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The clinical picture

The onset of lupus can be either dramatic (coming on over a period of days) or, more commonly, gradual (sometimes missed or wrongly diagnosed in its early stages).

Key points

Clinical features include:

  • Depression/headache

  • Cold circulation (Raynaud's)

  • Flu-like symptoms

Lupus can settle down over time

Classical lupus

The most well known 'classical' picture of lupus is demonstrated by the following example.

A 22 year old woman with a 1-2 year history of vague general illness and fatigue develops fever, severe aches and pains, rashes, including a noticeable reddish rash on the cheeks and nose, and hair loss. Further testing reveals anaemia, a low white blood cell count and protein in the urine, suggesting kidney inflammation.

Prior to this increase in symptoms, she may have gone through a particularly stressful period in her life (eg, at home or in college).

There is often, as in this clinical example, a suggestion that mild or 'grumbling' lupus had been present for months or even years before the diagnosis.

In this patient it is possible that stress contributed to the flare While it is difficult to quantify stress, there is no doubt that this is a common story and one which does need more study.

However, while some triggering factors (eg, ultraviolet light, certain drugs such as Septrin®) are well recognised in lupus, in the majority of patients there is no clear antecedent history.

'Cold circulation' (Raynaud's)

Many lupus patients complain of cold fingers and toes. In some cases a more extreme form called Raynaud's phenomenon occurs, where the fingers (sometimes only one or two fingers) turn first white, then blue, and then red. In some patients (especially in children and teenagers), this 'cold circulation' can lead to small sores or chilblains on the tips of the fingers and toes. In many patients the history of cold circulation precedes the main diagnosis by many years.

It should be said that while Raynaud's phenomenon is troublesome to patients and in some cases severe, it rarely leads to more severe circulation disorders in lupus patients.


In any large survey of lupus, fatigue is the most common complaint. Often it is the sole and overwhelming symptom.

Aches and pains

High on the list of symptoms and often flu-like, the pains associated with lupus are not simply confined to the joints, but affect muscles and tendons, giving rise to the 'pain all over' description so often reported in active lupus. The joints can be swollen, but rarely to the degree seen in rheumatoid arthritis. Importantly, the joints seldom become permanently damaged, again unlike rheumatoid arthritis.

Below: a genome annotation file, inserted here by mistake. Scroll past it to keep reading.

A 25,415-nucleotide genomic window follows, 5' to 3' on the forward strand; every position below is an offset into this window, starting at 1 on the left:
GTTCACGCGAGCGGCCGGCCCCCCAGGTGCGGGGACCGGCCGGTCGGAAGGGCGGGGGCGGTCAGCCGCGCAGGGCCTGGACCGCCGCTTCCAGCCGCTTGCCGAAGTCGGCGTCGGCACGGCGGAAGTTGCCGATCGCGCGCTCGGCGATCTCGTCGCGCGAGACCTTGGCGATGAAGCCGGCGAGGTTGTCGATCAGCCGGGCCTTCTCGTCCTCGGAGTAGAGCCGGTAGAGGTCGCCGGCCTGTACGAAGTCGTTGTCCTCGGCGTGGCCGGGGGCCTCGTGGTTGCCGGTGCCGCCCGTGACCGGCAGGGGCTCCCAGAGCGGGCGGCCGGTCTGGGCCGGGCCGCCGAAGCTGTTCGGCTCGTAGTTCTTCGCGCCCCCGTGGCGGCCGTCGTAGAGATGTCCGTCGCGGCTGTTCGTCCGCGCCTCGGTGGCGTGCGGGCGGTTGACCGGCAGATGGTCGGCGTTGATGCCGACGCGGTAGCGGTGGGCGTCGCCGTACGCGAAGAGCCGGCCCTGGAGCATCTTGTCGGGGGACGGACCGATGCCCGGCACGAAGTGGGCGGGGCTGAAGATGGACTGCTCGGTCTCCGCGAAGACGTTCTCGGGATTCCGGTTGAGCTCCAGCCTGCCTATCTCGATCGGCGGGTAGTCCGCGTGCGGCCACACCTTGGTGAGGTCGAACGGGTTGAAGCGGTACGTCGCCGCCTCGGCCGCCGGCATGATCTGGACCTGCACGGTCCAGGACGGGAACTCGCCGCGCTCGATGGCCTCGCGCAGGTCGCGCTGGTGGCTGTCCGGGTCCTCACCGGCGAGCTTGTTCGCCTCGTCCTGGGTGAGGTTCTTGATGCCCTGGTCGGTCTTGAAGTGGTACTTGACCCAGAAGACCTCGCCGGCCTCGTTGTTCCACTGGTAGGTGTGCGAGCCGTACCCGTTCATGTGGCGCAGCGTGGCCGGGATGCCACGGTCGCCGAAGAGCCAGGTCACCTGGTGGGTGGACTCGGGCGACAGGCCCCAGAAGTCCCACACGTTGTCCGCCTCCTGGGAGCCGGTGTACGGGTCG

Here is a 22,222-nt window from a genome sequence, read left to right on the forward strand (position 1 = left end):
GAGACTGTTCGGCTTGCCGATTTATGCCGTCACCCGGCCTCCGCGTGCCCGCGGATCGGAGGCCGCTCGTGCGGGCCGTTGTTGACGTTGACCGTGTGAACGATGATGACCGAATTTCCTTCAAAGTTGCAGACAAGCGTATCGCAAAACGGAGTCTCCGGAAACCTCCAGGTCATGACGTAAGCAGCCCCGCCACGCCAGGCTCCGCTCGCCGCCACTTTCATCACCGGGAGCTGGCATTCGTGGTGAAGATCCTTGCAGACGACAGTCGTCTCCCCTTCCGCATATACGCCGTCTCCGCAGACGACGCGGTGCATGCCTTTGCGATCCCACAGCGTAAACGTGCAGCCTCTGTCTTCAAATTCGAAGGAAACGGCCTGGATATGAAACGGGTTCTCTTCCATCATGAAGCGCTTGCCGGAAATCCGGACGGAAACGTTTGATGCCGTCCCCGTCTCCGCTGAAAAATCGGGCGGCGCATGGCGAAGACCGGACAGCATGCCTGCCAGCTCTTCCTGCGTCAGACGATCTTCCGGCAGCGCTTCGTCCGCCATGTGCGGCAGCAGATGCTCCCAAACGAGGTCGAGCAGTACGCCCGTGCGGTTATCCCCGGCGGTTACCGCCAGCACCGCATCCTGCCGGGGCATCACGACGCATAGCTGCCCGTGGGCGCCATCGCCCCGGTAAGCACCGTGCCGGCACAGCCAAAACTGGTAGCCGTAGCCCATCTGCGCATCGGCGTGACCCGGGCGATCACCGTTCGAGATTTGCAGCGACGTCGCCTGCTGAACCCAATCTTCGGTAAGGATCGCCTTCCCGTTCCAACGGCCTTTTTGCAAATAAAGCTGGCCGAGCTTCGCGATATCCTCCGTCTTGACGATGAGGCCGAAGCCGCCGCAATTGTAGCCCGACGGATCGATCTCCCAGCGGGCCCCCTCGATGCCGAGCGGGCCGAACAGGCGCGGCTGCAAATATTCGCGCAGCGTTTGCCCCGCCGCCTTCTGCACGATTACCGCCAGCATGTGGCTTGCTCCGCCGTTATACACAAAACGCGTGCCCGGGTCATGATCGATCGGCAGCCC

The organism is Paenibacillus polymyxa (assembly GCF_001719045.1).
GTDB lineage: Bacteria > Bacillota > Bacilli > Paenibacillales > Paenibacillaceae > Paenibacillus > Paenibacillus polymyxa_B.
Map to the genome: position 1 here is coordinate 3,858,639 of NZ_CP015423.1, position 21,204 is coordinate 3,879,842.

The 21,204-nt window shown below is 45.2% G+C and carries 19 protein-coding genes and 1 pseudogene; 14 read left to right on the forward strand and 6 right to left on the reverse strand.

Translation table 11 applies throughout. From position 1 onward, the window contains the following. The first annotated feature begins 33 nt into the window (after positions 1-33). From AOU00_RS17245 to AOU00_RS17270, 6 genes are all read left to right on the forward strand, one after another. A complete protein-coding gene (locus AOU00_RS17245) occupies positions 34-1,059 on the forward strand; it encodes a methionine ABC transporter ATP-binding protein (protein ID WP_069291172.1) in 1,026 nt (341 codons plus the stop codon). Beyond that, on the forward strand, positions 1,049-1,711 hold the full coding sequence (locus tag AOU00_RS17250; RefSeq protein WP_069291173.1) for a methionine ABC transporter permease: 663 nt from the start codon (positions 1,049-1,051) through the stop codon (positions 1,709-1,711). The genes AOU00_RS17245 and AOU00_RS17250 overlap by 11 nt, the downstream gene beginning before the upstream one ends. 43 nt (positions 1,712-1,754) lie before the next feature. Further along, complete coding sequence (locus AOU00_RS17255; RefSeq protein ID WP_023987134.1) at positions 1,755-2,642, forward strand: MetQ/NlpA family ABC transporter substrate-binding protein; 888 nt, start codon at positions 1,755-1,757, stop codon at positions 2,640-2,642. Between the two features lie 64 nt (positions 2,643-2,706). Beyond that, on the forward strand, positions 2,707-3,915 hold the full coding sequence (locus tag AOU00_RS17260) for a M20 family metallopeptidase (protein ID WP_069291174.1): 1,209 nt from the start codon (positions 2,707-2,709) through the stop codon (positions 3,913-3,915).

Tendon problems can be prominent; for example, the fingers can feel tight and bendy (difficulty saying one's prayers) and, in more severe cases, the fingers and thumb can become pulled out of shape. The hitch-hiking' thumb is an unusual but very characteristic feature in some lupus patients.


Any rash can occur, though sun-exposed areas such as the face, the V of the neck, ear lobes and hands are especially frequently involved. The rashes are commonly worse after sun exposure.

Involvement of the scalp leads to hair loss, often mild, but sometimes patchy and even severe; this is an important clue in making a diagnosis.


This can be an important feature of lupus. It is often dismissed as merely secondary to the aches and pains of lupus. Wrong! Depression usually is an integral part of the disease in lupus, often improving strikingly when the lupus is treated. Indeed, some lupus patients who fare after pregnancy are labelled as having puerperal depression.


Another major feature of lupus is headache; any type of headache can occur, ranging from mild to very severe, including 'cluster headache' and migraine. Headache and migraine are strongly associated with the antiphospholipid (Hughes) syndrome, often improving or even disappearing with anticoagulant treatment.

Lupus over time

In many patients, as the decades go by, lupus settles down. Indeed more and more patients these days are eventually weaned off all drugs. Despite this optimistic outlook, many patients still suffer many flares of the disease. The unpredictability of lupus is what makes it so difficult to gauge treatment precisely for many patients.

Late complications

Even when the disease has gone quiet (ie, into remission), there are reasons for vigilance. Prolonged steroid treatment can lead to longer term complications, which can be identified and treated early in many cases. These include osteoporosis, bone softening and cataracts. Some lupus patients develop artery complications including heart attacks, and much effort is now focused on prevention, for example by maintaining a healthy diet, controlling cholesterol, avoiding smoking and, in those patients with sticky blood, using anti-clotting medicines such as low-dose aspirin.

My children

As has been stated, there is a definite, albeit weak, genetic tendency in lupus. If any patient is worried about their offspring having lupus, then a simple blood test (ANA) is usually adequate to screen for lupus. The most appropriate time to test (especially in girls who are more likely to be affected) is in the teens after puberty.


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